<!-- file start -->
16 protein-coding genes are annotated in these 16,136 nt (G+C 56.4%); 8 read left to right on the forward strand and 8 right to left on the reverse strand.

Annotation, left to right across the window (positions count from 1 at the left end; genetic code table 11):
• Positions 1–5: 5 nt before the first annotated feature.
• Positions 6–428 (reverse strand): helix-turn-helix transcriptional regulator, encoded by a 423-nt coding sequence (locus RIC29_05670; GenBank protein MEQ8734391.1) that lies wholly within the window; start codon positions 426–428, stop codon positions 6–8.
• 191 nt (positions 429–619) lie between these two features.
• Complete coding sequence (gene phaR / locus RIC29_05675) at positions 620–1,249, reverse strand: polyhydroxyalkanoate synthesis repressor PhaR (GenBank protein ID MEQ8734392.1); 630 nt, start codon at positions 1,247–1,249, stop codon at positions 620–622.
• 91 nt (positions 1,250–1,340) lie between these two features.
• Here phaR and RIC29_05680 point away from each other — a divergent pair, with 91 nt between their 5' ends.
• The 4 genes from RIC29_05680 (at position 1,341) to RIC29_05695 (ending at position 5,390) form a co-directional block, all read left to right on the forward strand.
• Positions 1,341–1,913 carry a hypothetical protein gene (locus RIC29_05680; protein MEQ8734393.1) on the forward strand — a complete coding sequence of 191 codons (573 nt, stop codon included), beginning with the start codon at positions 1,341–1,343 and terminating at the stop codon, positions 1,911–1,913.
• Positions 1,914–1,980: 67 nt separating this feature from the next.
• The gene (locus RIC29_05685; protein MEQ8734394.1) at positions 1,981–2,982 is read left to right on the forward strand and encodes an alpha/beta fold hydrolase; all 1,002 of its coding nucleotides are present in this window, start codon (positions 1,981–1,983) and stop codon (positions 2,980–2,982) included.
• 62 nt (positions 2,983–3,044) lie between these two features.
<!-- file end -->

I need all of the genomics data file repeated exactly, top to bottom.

16 protein-coding genes are annotated in these 16,136 nt (G+C 56.4%); 8 read left to right on the forward strand and 8 right to left on the reverse strand.

Annotation, left to right across the window (positions count from 1 at the left end; genetic code table 11):
• Positions 1–5: 5 nt before the first annotated feature.
• Positions 6–428 (reverse strand): helix-turn-helix transcriptional regulator, encoded by a 423-nt coding sequence (locus RIC29_05670; GenBank protein MEQ8734391.1) that lies wholly within the window; start codon positions 426–428, stop codon positions 6–8.
• 191 nt (positions 429–619) lie between these two features.
• Complete coding sequence (gene phaR / locus RIC29_05675) at positions 620–1,249, reverse strand: polyhydroxyalkanoate synthesis repressor PhaR (GenBank protein ID MEQ8734392.1); 630 nt, start codon at positions 1,247–1,249, stop codon at positions 620–622.
• 91 nt (positions 1,250–1,340) lie between these two features.
• Here phaR and RIC29_05680 point away from each other — a divergent pair, with 91 nt between their 5' ends.
• The 4 genes from RIC29_05680 (at position 1,341) to RIC29_05695 (ending at position 5,390) form a co-directional block, all read left to right on the forward strand.
• Positions 1,341–1,913 carry a hypothetical protein gene (locus RIC29_05680; protein MEQ8734393.1) on the forward strand — a complete coding sequence of 191 codons (573 nt, stop codon included), beginning with the start codon at positions 1,341–1,343 and terminating at the stop codon, positions 1,911–1,913.
• Positions 1,914–1,980: 67 nt separating this feature from the next.
• The gene (locus RIC29_05685; protein MEQ8734394.1) at positions 1,981–2,982 is read left to right on the forward strand and encodes an alpha/beta fold hydrolase; all 1,002 of its coding nucleotides are present in this window, start codon (positions 1,981–1,983) and stop codon (positions 2,980–2,982) included.
• 62 nt (positions 2,983–3,044) lie between these two features.